Common Types of Fish Hooks and Their Uses 

You probably already know that there are dozens, if not hundreds, of various fishing hooks if you’ve ever spent any time in a tackle shop. Each has a purpose, and occasionally even the most peculiar designs are useful. A self-respecting angler should carry a few certain sorts of fishing hooks in their tackle box, though. This is our condensed list. 

Worm Hooks

If you enjoy using plastic worms when fishing, worm hooks and you are definitely close buddies. The “head” of the worm is held in place by the bend near the eye. The point punctures the body as it waits to seize onto unwary fish. The remainder of the lure hangs limply. This permits natural and unhindered movement.

Bait Holder Hooks

Bait holds ensure that your bait doesn’t fall off the hook, as would be expected. Both the barbs on the shank, which hold the bait in place and the barbed point, which latches onto any fish that bites the bait, are present. Although bait holders are very effective, their barbs can also do a lot of harm. If you want to release your fish, they’re not the best option.

Circle Hooks

The closest you can go to “fish-friendly” gear is with circle hooks. This prevents them from “deep hooking” a fish’s throat or gut by bending the point inward toward the shank. Instead, they snag in the mouth’s corner. Circle hooks are difficult to use at first. Before applying pressure, you must wait until they are firmly seated to prevent pulling them out of the fish’s mouth.

Jig Hooks

An angler on a boat with blue sunglasses and a black cap. A soft plastic lure is protruding from the striper’s mouth while it is being held by the angler. He can see the sky and the sea behind him.

These men are as straightforward as they are successful. To improve the movement of the lure in the water, the eye is positioned at a right angle to the shank. By removing or filing down the barb on the point, jig hooks can easily be modified for catch and release.

Weedless Hooks

Bass anglers from all over the world favor weedless hooks. They are employed in lakes and ponds where there is a lot of foliage while you are fishing. The point is protected by a small guard that clips on. This prevents you from taking out half the pond with each retrieval. As soon as a fish catches your bait, it will immediately come off because it is only loosely fixed on.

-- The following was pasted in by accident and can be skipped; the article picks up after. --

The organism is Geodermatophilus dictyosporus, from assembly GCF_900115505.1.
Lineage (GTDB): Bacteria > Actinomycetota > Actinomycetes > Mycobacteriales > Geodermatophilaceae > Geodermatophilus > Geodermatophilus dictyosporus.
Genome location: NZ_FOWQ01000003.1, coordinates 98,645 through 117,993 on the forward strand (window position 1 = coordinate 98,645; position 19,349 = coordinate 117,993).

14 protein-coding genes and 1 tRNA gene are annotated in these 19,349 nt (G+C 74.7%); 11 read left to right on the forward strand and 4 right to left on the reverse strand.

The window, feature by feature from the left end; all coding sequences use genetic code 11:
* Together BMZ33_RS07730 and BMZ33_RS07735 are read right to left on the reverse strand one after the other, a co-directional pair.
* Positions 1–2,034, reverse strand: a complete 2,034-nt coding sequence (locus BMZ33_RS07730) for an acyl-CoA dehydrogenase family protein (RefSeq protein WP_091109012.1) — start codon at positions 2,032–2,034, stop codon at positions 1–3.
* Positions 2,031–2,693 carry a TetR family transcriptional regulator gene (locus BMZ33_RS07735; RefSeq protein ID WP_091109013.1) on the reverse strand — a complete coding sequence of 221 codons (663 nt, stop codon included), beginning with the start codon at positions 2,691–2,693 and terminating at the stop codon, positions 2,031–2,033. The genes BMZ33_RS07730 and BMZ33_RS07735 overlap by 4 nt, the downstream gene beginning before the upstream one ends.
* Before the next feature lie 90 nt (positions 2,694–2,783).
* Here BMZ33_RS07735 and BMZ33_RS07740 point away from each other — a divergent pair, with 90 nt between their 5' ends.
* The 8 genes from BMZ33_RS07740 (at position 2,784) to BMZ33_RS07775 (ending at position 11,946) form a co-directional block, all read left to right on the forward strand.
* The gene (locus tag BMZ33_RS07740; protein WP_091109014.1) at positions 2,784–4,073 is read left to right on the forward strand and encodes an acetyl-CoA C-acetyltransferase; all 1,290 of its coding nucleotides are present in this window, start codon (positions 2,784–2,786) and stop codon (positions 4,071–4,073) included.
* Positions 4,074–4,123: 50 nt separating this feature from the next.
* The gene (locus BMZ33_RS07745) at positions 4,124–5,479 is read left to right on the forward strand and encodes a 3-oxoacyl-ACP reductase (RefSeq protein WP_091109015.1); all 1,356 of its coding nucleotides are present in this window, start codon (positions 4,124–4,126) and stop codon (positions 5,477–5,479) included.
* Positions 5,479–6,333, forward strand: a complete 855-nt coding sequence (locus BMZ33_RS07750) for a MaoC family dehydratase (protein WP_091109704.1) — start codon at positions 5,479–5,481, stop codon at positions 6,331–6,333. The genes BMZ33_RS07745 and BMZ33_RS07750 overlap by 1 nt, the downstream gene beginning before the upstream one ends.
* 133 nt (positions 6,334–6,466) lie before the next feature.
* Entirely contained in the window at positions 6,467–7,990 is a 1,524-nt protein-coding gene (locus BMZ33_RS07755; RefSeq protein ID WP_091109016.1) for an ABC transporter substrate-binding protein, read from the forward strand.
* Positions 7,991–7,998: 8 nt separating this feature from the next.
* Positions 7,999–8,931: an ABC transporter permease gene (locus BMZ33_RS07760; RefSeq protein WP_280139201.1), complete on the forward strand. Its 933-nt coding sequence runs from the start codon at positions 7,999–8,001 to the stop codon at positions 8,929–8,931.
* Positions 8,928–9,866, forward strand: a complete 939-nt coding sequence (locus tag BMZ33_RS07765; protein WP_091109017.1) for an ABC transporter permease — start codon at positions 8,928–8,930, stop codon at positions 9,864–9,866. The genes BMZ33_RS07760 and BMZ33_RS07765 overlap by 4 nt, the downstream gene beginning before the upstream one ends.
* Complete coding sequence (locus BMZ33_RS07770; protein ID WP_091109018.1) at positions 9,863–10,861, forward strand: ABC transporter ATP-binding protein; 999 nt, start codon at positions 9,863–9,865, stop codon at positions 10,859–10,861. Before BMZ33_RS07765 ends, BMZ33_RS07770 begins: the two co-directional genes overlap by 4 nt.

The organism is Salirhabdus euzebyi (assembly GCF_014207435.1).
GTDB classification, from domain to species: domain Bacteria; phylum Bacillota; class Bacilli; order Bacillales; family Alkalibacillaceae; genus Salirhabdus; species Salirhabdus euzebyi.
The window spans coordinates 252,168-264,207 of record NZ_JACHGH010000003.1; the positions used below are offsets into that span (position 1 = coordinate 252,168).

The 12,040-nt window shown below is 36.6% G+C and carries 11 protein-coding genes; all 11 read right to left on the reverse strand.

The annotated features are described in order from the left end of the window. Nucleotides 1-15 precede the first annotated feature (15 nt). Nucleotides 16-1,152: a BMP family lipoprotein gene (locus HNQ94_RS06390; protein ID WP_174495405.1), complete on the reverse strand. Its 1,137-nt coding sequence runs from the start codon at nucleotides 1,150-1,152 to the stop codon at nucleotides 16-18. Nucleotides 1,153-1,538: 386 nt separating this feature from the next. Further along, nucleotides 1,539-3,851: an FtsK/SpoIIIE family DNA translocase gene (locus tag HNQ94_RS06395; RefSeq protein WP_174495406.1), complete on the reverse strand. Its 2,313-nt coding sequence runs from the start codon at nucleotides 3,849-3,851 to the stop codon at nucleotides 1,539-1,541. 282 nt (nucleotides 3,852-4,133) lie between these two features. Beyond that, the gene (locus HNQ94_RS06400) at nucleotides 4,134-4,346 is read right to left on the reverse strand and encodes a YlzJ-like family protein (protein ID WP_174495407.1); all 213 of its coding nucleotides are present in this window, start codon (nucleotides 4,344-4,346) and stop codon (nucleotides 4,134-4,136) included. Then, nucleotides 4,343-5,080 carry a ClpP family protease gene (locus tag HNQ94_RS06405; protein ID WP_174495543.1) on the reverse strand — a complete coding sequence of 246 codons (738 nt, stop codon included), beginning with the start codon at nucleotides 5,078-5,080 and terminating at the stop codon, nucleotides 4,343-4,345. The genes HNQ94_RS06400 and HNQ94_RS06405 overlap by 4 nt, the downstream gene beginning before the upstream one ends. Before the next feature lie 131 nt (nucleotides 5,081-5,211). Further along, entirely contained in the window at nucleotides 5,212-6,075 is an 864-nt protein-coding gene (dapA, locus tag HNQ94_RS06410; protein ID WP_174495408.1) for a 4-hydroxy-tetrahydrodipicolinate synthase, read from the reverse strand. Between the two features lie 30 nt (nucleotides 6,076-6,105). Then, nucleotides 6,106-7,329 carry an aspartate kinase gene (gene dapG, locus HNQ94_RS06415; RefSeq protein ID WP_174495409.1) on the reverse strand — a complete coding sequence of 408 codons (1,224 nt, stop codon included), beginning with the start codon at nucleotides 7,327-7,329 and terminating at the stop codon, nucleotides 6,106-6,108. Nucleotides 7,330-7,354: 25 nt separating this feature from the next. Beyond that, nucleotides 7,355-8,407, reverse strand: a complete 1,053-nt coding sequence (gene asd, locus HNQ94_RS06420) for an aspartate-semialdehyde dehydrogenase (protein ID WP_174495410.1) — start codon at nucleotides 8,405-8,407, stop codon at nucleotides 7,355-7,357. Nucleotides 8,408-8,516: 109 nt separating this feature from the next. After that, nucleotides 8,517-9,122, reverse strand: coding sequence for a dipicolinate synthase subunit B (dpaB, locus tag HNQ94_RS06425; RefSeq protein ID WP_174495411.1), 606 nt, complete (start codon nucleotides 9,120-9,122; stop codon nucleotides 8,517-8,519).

Kahle Hooks

Aberdeens are at one end of the scale, and Kahle hooks are at the other. They were made for large baits and difficult fights thanks to their robust build and extremely wide gape. Kahle hooks resemble circle hooks in appearance, however, the point doesn’t curve inward toward the shank. Instead, it looks directly up at the eye, which makes them simpler to set.

Treble Hooks

Are you going to throw topwater lures or storm a castle? Treble hooks are required. As one of them will always be facing the appropriate direction, three points equal three times as many opportunities for a hookup. Trebles have the drawback of not penetrating very deeply. They can also be challenging to unhook yourself from without realizing it.

Siwash Hooks

Since siwash hooks are simpler to remove and less destructive to fish than treble hooks, many fishermen substitute them for treble hooks when making spinnerbaits or poppers. They have an open eye for simple attachment as a result. Longshanks and points enable siwashes to hang naturally off your lure and remain in place once they have set. 

Aberdeen Hooks

Since the beginning of fishing as a pastime, Aberdeen hooks have been widely employed in the isolated salmon streams of northeast Scotland. Their long shank and light wire allow you to safely attach small live baits without endangering them. They continue to live because of this.

Octopus Hooks

One thing was on the minds of those who created octopus hooks: how to display small baits organically. While reducing size and weight, their small, rounded shank still has adequate gape to hook larger fish. On an octopus hook, the point bends in slightly, but not as much as on circle hooks.

How To Know What Size Of Hook You Need?

Fishing hook sizes can be quite small if you are targeting smaller fish, but they must be larger if you are targeting saltwater or freshwater lakes and rivers.

There isn’t really a “one size fits all” solution when attempting to figure out what size fishing hook you need because fishing is an art form.

There are fishing hook sizes that can be used to catch enormous species like sharks as well as fishing hook sizes that can fit into a child’s fishing equipment, thus the range is fairly broad.

Searching for a fishing hook size chart is one of the finest ways to figure out what size fishing hook you’ll need for your upcoming fishing excursion.


The most basic component of your setup is, in principle, your fishing hooks. They don’t have to be composed of some kind of advanced carbon fiber or be submerged in invisibility. They are simply bent pieces of metal with a sharp edge.

Hooks have, however, been honed and refined into a thousand different variations, just like everything else in fishing. A purpose serves each component. Each fashion has its place. A certain method to step up your game and, ideally, increase your catch rate is to know what to use.

Read more about: How To Tie A Fishing Hook (A Complete Guide For Beginners)